West is West is a witty and well-thought out follow up to East to East. It journeys to 1970's, Manchester. Britain experienced the first wave of Pakistani immigrants from the fifties to the seventies. The dysfunctional Khan's family continue to experience problems. In East to East, the focus is about the family quest for survivial and acceptance within the local community against the increasing prejudice. West to West continues to builds on the theme, but it closely ties in with heritage and family roots.Much of the scenes is in the sub-continent. It is a cleverly written screenplay, supported with quality acting and directing.
It takes a deep look at the social dynamics within the family and the problems confronted by being a mixed race family. The opening sequences nicely set the tone of the film, as we are introduced to the youngest member of the family, Sajid. We start to gain a solid understanding of the character, as he is a victim of bullying at school and the father exerts so much pressure to the sons of accepting Pakistani traditions within the family unit.
George never wants to lose touch of his beloved Pakistani roots and hopes the sons appreciate his viewpoints.. Sajid truants regular from school, due to name calling and needs to be escorted by the father. He is reluctant to accept his cultural idenitity and heritage.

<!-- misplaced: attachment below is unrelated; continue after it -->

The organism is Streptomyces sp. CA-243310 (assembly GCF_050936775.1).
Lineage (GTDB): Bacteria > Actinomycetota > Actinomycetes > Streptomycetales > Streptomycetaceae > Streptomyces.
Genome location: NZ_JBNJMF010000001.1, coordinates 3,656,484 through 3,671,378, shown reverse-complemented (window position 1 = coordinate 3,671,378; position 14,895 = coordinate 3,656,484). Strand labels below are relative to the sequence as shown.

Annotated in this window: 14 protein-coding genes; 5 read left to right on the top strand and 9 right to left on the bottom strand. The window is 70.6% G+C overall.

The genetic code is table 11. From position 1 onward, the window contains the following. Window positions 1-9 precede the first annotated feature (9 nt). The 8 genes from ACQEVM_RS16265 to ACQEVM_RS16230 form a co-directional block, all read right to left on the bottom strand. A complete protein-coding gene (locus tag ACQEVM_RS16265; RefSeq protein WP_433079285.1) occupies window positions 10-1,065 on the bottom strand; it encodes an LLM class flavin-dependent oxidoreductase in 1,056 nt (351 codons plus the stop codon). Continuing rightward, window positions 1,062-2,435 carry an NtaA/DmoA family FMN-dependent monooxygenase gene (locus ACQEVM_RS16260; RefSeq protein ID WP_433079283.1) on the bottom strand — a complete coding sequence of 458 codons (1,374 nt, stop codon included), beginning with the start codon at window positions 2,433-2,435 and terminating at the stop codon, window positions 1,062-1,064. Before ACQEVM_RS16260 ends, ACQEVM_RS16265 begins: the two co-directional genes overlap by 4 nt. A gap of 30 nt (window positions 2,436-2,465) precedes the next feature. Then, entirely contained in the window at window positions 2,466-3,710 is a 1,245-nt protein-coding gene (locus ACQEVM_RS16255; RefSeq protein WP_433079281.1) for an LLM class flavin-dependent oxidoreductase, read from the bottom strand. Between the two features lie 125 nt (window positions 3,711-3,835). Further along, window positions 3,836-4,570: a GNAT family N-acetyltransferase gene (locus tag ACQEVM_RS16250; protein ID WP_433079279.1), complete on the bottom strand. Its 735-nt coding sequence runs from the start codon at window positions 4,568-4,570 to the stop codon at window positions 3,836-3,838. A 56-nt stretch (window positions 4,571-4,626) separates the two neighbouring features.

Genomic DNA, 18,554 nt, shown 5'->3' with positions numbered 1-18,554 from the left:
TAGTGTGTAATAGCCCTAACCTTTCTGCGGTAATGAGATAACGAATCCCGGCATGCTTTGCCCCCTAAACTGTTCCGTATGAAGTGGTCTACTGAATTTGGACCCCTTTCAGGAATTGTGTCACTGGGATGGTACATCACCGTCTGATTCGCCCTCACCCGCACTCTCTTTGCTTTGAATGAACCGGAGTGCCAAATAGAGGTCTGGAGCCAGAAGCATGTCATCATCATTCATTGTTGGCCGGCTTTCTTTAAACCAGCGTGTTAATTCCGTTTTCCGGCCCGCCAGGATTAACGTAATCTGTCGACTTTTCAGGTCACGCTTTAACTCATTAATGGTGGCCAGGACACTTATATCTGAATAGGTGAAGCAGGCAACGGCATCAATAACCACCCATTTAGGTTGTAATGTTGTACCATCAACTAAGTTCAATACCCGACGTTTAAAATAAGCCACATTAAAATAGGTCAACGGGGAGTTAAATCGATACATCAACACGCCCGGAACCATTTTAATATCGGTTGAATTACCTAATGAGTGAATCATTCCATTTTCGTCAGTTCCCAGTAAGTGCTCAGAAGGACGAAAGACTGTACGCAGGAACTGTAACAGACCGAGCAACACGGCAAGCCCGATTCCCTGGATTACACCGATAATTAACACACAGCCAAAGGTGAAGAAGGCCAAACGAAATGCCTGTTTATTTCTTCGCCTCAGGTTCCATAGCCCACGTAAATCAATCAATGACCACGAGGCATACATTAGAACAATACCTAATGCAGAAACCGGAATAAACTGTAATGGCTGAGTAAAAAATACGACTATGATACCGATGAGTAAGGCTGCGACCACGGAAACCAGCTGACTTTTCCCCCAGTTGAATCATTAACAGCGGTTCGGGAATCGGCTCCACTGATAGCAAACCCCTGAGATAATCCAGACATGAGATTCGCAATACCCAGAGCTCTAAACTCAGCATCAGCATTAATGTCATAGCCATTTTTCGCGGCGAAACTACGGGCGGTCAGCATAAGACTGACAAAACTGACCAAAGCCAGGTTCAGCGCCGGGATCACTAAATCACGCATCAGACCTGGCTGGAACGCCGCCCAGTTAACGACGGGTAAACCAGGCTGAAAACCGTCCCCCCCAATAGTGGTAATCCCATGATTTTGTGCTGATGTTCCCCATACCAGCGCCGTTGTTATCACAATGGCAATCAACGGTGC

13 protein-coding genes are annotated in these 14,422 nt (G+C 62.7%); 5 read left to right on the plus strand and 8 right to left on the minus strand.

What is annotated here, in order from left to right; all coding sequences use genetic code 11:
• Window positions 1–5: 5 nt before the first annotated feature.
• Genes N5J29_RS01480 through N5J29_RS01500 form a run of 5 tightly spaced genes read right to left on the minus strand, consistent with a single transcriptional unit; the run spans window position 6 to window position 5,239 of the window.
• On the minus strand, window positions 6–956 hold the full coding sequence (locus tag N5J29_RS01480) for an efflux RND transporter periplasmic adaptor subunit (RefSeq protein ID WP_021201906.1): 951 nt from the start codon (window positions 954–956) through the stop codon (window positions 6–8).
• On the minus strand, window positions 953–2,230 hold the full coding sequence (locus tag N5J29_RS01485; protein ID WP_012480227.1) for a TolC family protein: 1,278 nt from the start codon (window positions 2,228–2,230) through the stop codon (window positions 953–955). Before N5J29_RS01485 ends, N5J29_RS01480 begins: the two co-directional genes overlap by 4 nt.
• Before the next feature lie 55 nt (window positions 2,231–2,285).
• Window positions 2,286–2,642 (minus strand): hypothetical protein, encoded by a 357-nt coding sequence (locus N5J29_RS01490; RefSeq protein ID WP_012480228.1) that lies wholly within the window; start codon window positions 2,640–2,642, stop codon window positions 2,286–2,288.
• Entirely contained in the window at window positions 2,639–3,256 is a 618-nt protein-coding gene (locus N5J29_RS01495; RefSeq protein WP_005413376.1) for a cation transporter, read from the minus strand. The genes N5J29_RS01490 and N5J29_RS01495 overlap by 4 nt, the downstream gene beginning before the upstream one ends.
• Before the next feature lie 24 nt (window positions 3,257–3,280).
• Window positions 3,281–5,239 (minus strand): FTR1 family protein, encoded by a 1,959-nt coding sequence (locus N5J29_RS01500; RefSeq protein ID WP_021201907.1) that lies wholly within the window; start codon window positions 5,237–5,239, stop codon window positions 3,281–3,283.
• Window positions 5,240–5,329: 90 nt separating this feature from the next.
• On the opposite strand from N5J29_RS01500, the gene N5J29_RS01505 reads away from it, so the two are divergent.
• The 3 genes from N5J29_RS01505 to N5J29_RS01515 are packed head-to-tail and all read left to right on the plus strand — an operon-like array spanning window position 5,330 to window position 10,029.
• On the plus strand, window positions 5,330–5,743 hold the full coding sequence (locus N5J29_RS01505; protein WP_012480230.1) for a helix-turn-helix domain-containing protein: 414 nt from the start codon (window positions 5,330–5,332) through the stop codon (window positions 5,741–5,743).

The proud father decides to take the troubled son on an educational journey to the family roots. It is understandably a culture shock for Sajid as he struggles to adapt to the country. The way of life is so different. Sajid gradually starts to settle in the country and develops a special friendship with a local lad. Can this journey change the attitude?
We learn a great deal about George's background and a hidden family secret. Sajid's character steals the show, but we do observe how the elder brother feels the pressure of accepting traditions and customs. The father is eager to find a wife for the son. Arranged marriage is a traditional way of binding opposites. Will this long tradition work? The film attempts to shed light on a vast range of issues, which are delicate in nature. These issues range from race relations, heritage, traditions, multi-cultural, family, religion, marriage and sense of identity.
It joins a long line of films of exploring how Eastern values conflict with Western values. It is beautifully and charmingly depicted without being overly serious. The film provides a mixture of comedy and drama. It is a formula successfully incorporated in the film.
The characters come across as strong and engaging, as Sajid and George demonstrate. Om Puri, the veteran Indian actor fits role of a traditional father magnificently. Aqip Khan looks a promising young actor, as he plays the troubled lad Sajid to perfection.
I thoroughly enjoyed the film, as it real feel good movie and shows film making of the highest quality.